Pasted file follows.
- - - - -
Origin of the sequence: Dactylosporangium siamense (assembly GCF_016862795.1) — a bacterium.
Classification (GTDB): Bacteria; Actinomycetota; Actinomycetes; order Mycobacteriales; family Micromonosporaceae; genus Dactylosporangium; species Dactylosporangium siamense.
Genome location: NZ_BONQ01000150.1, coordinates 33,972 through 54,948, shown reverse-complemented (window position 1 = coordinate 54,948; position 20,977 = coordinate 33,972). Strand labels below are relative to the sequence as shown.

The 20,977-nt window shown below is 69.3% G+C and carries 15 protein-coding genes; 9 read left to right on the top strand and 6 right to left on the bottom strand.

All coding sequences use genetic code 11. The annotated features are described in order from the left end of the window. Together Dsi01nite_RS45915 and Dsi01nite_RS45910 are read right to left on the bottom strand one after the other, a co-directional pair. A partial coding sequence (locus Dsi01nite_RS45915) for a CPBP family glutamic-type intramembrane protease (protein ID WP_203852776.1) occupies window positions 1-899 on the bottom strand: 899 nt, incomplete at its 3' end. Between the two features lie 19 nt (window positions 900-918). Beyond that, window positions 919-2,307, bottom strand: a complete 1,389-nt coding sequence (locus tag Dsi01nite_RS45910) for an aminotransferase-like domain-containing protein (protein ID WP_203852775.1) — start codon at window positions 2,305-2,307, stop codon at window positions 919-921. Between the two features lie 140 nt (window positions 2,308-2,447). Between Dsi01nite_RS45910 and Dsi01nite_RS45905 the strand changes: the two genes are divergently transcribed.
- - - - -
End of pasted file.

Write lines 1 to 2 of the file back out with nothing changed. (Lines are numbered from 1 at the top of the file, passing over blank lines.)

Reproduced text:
Origin of the sequence: Dactylosporangium siamense (assembly GCF_016862795.1) — a bacterium.
Classification (GTDB): Bacteria; Actinomycetota; Actinomycetes; order Mycobacteriales; family Micromonosporaceae; genus Dactylosporangium; species Dactylosporangium siamense.